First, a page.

New research highlights 'challenging nature' of vested interests in the energy transition
Pioneering new research has highlighted some of the political difficulties with the UK's energy transition, in particular around vested fossil fuel interests.
The research, by Dr. Richard Lowes and Dr. Bridget Woodman from the University of Exeter's Energy Policy Group, found that those with existing interests around fossil fuel heat were overselling the idea of converting the UK's existing gas infrastructure to run on low carbon gases such as hydrogen.
This overselling comes at the expense of known, low- carbon heating options.
The research is published in the international peer reviewed journal Environmental Innovation and Societal Transitions and the project formed part of the UK Energy Research Centre.
In order to reach goals for net-zero emissions for heating, which makes up around a fifth of UK emissions, huge changes are required to the way that homes and buildings are heated.
The deployment of energy efficiency measures and a move from oil and fossil gas towards the use of heat pumps and heat networks which rely on low carbon electricity has been seen as vital.
The promotion of hydrogen was often in the form of political lobbying and through the production of industry funded reports and research and has been taking place at the same time that the idea of using hydrogen for heat has rapidly risen up the policy agenda.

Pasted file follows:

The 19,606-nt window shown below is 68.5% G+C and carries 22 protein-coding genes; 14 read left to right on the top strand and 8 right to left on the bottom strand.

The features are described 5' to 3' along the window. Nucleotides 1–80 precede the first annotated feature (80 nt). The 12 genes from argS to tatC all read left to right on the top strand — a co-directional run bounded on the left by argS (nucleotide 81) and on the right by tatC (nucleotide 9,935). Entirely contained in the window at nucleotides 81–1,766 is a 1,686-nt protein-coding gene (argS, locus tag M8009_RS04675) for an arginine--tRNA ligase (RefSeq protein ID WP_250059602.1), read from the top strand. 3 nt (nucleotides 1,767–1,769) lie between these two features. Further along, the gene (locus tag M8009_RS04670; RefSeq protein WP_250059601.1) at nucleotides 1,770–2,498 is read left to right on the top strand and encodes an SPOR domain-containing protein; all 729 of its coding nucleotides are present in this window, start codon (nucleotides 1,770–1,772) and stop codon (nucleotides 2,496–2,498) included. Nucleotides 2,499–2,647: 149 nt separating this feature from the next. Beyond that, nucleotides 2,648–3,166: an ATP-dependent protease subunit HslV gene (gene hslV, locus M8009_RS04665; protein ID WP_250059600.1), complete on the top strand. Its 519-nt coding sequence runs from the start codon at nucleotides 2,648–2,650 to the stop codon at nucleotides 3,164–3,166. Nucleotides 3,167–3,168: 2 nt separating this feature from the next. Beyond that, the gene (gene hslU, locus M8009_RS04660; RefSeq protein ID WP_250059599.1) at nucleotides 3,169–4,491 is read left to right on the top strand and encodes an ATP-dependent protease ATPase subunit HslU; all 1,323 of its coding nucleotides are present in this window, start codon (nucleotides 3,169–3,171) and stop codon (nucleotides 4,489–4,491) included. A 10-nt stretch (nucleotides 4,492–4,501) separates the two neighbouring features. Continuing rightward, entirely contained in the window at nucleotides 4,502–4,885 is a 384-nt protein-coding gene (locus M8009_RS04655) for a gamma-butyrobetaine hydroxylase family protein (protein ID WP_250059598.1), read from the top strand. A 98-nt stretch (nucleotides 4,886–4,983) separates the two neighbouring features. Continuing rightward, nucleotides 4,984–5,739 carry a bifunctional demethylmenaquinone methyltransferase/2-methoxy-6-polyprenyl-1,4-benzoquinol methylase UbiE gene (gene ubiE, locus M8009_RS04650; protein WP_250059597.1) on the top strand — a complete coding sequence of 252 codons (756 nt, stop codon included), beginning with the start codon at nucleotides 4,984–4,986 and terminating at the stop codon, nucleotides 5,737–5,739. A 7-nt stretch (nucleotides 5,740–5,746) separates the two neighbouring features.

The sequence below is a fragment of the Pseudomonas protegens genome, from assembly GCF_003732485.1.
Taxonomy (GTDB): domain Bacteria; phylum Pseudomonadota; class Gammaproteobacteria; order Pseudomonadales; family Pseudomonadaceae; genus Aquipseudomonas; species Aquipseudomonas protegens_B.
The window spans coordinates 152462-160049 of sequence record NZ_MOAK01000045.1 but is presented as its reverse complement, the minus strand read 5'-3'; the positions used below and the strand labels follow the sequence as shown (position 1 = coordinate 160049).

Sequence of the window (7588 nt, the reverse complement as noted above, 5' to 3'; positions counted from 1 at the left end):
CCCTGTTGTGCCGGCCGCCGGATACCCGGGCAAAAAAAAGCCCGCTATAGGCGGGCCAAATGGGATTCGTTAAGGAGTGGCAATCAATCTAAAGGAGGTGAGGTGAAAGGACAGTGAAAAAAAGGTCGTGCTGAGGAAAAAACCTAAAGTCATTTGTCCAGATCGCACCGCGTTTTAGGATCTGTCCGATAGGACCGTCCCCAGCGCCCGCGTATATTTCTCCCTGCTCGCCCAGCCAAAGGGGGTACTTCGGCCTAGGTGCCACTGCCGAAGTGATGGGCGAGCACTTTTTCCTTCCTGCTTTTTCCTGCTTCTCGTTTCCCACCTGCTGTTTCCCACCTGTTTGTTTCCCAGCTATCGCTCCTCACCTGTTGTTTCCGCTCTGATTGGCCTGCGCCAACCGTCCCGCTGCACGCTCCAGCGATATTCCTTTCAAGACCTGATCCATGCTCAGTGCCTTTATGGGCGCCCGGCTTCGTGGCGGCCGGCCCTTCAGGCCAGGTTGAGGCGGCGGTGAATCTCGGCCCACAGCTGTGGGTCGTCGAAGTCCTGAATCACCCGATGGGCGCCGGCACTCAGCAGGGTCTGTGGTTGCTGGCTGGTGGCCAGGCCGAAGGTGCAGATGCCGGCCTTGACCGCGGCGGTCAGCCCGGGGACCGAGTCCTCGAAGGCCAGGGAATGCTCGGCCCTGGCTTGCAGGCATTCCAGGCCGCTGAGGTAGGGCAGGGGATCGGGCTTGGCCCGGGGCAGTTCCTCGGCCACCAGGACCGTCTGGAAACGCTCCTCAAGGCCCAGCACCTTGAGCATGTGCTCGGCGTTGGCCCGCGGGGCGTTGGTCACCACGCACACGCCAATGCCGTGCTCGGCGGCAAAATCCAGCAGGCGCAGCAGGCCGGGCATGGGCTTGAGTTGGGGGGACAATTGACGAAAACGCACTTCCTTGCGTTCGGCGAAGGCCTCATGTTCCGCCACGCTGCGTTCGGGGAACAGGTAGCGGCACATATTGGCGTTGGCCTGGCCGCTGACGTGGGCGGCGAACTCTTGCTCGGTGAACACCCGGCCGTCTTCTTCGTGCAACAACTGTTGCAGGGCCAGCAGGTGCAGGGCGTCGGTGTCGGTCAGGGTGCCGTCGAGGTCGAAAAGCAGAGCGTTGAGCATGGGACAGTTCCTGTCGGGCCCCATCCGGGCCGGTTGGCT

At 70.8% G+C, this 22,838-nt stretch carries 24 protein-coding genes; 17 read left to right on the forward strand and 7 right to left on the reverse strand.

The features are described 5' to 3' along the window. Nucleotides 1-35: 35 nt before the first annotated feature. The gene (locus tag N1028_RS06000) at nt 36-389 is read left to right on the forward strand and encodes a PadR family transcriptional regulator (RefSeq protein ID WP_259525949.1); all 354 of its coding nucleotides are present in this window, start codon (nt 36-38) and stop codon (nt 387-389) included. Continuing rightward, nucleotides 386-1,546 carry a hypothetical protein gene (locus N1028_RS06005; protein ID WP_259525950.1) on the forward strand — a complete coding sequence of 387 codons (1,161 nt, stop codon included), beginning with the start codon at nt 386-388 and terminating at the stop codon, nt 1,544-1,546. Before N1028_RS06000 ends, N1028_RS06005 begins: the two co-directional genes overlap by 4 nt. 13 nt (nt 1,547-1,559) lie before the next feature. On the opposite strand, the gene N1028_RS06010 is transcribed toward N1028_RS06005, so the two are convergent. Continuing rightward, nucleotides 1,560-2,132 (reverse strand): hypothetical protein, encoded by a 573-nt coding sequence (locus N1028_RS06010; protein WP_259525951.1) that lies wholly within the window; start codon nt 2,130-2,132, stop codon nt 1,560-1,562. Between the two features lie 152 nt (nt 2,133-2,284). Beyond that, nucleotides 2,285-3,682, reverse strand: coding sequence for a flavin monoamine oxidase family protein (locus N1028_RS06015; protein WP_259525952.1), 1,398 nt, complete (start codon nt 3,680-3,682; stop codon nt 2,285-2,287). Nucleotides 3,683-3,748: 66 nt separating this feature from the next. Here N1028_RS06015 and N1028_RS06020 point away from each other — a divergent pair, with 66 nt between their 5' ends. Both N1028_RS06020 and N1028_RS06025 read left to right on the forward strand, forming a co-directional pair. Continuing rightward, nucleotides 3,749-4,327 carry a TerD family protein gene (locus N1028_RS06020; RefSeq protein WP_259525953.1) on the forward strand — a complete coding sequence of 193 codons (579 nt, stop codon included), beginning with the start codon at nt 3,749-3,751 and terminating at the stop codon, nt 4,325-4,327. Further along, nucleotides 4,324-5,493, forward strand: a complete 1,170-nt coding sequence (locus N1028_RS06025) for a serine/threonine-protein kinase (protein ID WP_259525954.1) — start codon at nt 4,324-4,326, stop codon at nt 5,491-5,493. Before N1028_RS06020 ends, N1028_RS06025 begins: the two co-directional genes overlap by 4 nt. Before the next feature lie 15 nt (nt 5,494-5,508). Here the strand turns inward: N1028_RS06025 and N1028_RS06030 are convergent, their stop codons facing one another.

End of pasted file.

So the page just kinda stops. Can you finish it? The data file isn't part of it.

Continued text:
The research highlights a concern that if the political lobbying by incumbents affects the policy process and slows down the deployment of known low carbon heat options, the UK's climate change goals are at risk of being missed.
Dr. Richard Lowes, lead author of the article, explained: "Getting to a sustainable heat system demands rapid and major interventions, it is a huge challenge and there is simply no time for delay.
"During the course of the research we were surprised how rapidly the idea of hydrogen emerged and how strongly it was being promoted by various interests in the heating industry. Over the course of the project, we have also seen similar responses by industrial interests in responses to proposals in the United States.
"We are in no doubt that decarbonising the heat sector will be extremely difficult but it is possible using known technologies. The idea that the gas grid can simply be switched to run on hydrogen remains deeply uncertain from both a cost and technical perspective.
"Hence, we suggest in the paper that: 'Due to the uncertainties associated with hydrogen, in the short term, deployment of known low carbon heating technologies should be at a rate commensurate with the 2050 net-zero target with the expectation that low carbon gas including hydrogen may not prove viable at scale.'''
"Heating in Great Britain: An incumbent discourse coalition resists an electrifying future" is authored by Richard Lowes, and Bridget Woodman from the University of Exeter and Jamie Speirs from the Sustainable Gas Institute at Imperial College London.